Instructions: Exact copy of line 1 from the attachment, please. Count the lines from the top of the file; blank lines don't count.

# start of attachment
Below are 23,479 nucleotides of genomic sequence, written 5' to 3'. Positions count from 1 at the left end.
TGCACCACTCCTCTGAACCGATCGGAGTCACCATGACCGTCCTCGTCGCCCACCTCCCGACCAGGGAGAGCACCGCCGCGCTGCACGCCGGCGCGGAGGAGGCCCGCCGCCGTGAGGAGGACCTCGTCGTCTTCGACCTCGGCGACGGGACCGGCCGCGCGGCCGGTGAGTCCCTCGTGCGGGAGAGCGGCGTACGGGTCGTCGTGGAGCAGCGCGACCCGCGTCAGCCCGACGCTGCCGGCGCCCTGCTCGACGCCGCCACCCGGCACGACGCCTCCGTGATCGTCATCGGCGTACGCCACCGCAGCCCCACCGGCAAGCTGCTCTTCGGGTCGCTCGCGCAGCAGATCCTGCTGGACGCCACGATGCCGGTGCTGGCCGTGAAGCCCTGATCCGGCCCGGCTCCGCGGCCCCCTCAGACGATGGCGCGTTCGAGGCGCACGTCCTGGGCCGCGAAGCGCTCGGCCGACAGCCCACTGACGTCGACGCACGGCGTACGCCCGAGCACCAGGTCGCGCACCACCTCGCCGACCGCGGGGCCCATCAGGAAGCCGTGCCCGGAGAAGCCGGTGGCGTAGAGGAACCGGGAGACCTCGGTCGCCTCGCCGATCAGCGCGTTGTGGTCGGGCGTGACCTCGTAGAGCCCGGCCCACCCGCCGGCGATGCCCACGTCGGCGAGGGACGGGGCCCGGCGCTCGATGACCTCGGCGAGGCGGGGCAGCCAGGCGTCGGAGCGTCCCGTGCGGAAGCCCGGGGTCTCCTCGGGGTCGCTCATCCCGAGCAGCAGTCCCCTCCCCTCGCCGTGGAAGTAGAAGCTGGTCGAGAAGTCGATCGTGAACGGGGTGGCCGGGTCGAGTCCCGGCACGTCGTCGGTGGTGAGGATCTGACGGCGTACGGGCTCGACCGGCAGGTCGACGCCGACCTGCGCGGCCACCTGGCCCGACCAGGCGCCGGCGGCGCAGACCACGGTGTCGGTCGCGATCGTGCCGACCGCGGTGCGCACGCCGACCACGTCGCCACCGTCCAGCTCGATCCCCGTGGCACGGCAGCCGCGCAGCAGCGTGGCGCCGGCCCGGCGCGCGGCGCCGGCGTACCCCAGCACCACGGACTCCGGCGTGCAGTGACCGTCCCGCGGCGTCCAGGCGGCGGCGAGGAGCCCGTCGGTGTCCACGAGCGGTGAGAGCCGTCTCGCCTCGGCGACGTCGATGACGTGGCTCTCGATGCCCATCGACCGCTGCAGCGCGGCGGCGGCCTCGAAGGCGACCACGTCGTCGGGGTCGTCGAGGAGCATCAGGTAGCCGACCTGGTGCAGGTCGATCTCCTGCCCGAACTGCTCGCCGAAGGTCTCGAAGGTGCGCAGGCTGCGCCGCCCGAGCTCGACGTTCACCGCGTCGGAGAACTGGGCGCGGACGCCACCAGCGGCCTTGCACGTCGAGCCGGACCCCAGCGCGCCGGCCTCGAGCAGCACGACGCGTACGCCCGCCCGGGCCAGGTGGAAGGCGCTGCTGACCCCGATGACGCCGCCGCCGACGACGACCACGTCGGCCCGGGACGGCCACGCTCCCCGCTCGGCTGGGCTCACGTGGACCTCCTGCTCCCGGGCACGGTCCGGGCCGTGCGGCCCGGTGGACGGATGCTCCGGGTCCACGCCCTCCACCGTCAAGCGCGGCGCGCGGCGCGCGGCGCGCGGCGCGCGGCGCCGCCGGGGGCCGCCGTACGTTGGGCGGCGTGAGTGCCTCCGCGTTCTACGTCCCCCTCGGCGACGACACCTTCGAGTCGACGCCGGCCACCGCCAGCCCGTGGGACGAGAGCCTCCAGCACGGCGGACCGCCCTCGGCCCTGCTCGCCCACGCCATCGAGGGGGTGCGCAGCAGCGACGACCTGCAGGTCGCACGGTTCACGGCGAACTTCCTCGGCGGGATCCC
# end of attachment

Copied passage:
Below are 23,479 nucleotides of genomic sequence, written 5' to 3'. Positions count from 1 at the left end.